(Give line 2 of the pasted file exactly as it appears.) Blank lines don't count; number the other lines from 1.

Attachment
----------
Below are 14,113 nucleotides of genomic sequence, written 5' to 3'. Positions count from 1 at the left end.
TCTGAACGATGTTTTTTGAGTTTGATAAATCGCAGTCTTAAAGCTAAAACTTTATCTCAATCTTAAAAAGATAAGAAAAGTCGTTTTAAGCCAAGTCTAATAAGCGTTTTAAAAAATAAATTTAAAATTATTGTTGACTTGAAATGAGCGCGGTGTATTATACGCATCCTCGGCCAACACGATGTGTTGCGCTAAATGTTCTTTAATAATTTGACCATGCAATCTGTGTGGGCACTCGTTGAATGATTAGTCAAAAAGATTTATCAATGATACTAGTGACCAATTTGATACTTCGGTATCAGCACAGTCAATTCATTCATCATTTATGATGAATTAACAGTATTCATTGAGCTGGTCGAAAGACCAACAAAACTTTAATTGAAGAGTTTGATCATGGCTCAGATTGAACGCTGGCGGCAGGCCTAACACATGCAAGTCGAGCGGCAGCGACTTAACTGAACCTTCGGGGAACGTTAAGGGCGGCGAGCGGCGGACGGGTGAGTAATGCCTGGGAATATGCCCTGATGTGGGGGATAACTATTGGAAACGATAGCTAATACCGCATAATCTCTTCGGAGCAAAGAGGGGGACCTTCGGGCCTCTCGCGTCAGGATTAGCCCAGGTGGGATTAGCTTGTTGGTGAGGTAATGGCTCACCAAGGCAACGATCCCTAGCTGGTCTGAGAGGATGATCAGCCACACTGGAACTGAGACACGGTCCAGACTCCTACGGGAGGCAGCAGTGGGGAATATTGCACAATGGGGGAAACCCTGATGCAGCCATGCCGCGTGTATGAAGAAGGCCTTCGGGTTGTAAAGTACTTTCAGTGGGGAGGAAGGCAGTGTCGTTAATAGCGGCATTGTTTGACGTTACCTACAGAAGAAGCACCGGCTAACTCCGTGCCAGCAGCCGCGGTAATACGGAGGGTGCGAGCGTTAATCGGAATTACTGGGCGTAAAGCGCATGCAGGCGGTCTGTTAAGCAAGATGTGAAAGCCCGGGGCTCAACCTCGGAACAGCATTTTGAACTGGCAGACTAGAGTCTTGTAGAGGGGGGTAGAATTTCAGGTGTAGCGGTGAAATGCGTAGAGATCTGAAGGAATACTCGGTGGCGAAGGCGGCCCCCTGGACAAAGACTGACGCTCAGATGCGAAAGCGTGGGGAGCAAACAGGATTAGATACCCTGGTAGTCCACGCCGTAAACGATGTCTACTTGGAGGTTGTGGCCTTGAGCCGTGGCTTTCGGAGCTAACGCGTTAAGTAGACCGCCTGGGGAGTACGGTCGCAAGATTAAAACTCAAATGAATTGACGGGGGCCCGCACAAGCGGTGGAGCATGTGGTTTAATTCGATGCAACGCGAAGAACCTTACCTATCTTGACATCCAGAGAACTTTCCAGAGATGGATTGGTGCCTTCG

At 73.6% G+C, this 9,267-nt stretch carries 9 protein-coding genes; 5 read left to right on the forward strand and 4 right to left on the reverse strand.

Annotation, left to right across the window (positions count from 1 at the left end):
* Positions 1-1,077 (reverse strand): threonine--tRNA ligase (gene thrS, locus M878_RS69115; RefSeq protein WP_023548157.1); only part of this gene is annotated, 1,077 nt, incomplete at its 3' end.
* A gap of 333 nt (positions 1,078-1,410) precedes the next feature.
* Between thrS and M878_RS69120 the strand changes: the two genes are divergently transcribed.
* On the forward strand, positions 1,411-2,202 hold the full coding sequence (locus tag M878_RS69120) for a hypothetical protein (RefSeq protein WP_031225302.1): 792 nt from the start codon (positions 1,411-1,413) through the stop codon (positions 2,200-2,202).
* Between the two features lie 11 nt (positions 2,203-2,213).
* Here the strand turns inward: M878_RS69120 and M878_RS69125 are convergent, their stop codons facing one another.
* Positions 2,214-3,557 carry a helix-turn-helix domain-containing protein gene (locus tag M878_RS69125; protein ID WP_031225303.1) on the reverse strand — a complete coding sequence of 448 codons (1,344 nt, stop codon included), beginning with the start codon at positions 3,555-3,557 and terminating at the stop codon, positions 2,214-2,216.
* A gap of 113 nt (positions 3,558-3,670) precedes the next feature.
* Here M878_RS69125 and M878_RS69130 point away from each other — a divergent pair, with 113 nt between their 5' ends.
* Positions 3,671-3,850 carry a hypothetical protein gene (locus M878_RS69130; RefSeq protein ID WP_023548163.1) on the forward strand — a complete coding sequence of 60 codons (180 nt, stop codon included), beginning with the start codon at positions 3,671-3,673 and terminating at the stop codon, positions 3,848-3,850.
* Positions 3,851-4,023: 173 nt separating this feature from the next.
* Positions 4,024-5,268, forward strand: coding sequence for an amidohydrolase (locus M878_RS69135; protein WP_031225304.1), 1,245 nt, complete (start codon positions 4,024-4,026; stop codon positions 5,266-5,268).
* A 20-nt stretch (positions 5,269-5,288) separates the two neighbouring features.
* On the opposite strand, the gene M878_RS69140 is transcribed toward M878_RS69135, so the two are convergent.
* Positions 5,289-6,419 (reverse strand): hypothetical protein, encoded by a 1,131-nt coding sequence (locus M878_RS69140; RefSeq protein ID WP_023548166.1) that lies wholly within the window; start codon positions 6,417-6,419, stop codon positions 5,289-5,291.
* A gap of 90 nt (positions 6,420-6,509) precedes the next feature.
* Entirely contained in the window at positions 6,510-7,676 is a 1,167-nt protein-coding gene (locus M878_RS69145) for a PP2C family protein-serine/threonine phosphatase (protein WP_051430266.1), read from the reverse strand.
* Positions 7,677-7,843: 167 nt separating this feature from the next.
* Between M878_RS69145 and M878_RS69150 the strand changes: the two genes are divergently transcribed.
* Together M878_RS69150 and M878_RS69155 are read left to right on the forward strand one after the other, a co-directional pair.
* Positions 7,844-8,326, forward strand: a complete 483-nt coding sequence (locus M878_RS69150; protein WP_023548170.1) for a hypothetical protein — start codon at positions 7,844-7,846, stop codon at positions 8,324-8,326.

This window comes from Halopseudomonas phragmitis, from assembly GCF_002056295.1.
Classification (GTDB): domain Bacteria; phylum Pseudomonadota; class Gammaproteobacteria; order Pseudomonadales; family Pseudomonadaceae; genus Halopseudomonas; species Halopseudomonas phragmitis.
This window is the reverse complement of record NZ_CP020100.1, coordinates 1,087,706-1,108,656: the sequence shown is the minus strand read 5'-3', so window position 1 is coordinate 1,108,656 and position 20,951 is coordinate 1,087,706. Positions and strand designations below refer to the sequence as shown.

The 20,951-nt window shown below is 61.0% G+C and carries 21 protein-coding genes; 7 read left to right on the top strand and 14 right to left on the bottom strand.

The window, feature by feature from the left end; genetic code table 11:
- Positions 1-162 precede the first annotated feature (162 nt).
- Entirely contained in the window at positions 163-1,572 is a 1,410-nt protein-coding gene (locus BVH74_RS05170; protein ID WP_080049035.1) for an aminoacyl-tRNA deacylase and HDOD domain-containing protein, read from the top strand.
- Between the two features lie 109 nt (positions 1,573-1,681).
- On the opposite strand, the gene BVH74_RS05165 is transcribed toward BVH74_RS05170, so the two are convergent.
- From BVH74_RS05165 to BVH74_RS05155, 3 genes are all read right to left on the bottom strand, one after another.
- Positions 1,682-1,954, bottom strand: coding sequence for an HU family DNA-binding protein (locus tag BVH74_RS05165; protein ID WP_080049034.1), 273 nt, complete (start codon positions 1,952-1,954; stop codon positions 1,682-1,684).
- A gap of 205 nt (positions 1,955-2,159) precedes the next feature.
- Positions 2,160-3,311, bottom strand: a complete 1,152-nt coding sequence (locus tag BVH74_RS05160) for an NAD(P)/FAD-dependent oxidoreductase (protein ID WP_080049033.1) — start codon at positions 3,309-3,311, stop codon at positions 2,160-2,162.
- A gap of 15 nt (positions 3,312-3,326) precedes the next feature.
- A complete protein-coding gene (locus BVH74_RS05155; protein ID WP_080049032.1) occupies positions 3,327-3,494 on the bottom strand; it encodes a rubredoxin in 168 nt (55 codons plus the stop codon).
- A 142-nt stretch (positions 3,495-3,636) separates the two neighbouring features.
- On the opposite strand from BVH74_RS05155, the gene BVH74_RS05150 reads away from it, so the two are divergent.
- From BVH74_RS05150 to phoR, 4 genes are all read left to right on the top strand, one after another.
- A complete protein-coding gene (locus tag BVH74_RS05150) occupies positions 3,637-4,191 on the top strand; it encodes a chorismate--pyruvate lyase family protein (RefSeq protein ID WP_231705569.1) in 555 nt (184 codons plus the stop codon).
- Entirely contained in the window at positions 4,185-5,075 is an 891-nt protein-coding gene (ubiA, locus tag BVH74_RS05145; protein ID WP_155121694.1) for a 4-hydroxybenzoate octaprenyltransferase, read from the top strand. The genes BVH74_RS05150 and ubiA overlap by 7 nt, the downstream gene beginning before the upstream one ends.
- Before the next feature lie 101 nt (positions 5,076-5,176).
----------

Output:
TCTGAACGATGTTTTTTGAGTTTGATAAATCGCAGTCTTAAAGCTAAAACTTTATCTCAATCTTAAAAAGATAAGAAAAGTCGTTTTAAGCCAAGTCTAATAAGCGTTTTAAAAAATAAATTTAAAATTATTGTTGACTTGAAATGAGCGCGGTGTATTATACGCATCCTCGGCCAACACGATGTGTTGCGCTAAATGTTCTTTAATAATTTGACCATGCAATCTGTGTGGGCACTCGTTGAATGATTAGTCAAAAAGATTTATCAATGATACTAGTGACCAATTTGATACTTCGGTATCAGCACAGTCAATTCATTCATCATTTATGATGAATTAACAGTATTCATTGAGCTGGTCGAAAGACCAACAAAACTTTAATTGAAGAGTTTGATCATGGCTCAGATTGAACGCTGGCGGCAGGCCTAACACATGCAAGTCGAGCGGCAGCGACTTAACTGAACCTTCGGGGAACGTTAAGGGCGGCGAGCGGCGGACGGGTGAGTAATGCCTGGGAATATGCCCTGATGTGGGGGATAACTATTGGAAACGATAGCTAATACCGCATAATCTCTTCGGAGCAAAGAGGGGGACCTTCGGGCCTCTCGCGTCAGGATTAGCCCAGGTGGGATTAGCTTGTTGGTGAGGTAATGGCTCACCAAGGCAACGATCCCTAGCTGGTCTGAGAGGATGATCAGCCACACTGGAACTGAGACACGGTCCAGACTCCTACGGGAGGCAGCAGTGGGGAATATTGCACAATGGGGGAAACCCTGATGCAGCCATGCCGCGTGTATGAAGAAGGCCTTCGGGTTGTAAAGTACTTTCAGTGGGGAGGAAGGCAGTGTCGTTAATAGCGGCATTGTTTGACGTTACCTACAGAAGAAGCACCGGCTAACTCCGTGCCAGCAGCCGCGGTAATACGGAGGGTGCGAGCGTTAATCGGAATTACTGGGCGTAAAGCGCATGCAGGCGGTCTGTTAAGCAAGATGTGAAAGCCCGGGGCTCAACCTCGGAACAGCATTTTGAACTGGCAGACTAGAGTCTTGTAGAGGGGGGTAGAATTTCAGGTGTAGCGGTGAAATGCGTAGAGATCTGAAGGAATACTCGGTGGCGAAGGCGGCCCCCTGGACAAAGACTGACGCTCAGATGCGAAAGCGTGGGGAGCAAACAGGATTAGATACCCTGGTAGTCCACGCCGTAAACGATGTCTACTTGGAGGTTGTGGCCTTGAGCCGTGGCTTTCGGAGCTAACGCGTTAAGTAGACCGCCTGGGGAGTACGGTCGCAAGATTAAAACTCAAATGAATTGACGGGGGCCCGCACAAGCGGTGGAGCATGTGGTTTAATTCGATGCAACGCGAAGAACCTTACCTATCTTGACATCCAGAGAACTTTCCAGAGATGGATTGGTGCCTTCG